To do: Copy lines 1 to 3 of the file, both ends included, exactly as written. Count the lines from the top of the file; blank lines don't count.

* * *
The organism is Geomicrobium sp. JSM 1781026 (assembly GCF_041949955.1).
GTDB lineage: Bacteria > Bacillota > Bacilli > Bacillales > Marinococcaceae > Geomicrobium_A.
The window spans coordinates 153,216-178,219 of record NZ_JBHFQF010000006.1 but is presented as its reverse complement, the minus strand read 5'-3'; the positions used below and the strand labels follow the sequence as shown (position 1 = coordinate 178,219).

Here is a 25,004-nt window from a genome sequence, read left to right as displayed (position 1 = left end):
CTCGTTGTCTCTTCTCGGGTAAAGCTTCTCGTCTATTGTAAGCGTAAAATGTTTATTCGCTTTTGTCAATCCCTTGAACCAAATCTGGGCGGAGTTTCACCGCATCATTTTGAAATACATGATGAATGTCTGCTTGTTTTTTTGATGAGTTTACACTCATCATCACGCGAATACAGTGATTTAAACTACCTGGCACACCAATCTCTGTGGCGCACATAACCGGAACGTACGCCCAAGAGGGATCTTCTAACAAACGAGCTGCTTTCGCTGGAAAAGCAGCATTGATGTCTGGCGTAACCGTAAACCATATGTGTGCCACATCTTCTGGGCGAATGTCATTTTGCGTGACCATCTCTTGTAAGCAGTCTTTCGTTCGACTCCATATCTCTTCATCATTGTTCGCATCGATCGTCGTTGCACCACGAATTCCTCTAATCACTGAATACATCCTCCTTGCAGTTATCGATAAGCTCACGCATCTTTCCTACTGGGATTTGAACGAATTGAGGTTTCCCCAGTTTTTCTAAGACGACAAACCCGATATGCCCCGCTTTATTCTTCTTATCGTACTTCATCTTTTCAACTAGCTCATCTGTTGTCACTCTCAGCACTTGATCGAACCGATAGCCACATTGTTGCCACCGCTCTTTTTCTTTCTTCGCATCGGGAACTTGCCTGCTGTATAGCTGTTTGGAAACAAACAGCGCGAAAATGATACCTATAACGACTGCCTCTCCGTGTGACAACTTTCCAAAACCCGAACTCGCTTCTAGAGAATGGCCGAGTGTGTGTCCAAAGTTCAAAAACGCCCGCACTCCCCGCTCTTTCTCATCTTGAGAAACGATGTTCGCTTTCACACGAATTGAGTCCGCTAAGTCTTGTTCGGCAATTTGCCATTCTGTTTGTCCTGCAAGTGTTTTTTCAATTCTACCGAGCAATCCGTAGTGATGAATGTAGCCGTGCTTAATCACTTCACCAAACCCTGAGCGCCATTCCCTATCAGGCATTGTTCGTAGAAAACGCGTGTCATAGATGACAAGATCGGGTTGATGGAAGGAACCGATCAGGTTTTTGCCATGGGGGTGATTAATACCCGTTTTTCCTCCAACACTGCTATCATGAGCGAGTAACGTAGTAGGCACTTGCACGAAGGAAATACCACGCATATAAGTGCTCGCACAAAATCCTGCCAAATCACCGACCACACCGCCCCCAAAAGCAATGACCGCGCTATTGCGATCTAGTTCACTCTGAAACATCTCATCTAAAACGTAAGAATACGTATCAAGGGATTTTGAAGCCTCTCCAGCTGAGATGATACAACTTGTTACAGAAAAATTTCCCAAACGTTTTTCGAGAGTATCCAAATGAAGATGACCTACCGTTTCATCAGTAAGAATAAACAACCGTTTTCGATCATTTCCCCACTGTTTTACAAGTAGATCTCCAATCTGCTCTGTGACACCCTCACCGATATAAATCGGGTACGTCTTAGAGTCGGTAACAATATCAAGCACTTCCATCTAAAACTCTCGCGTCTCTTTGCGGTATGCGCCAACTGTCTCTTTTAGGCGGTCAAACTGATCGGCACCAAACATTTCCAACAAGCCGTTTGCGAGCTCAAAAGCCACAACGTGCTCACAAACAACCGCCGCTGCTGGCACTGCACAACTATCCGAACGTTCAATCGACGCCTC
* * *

The organism is Geomicrobium sp. JSM 1781026 (assembly GCF_041949955.1).
GTDB lineage: Bacteria > Bacillota > Bacilli > Bacillales > Marinococcaceae > Geomicrobium_A.
The window spans coordinates 153,216-178,219 of record NZ_JBHFQF010000006.1 but is presented as its reverse complement, the minus strand read 5'-3'; the positions used below and the strand labels follow the sequence as shown (position 1 = coordinate 178,219).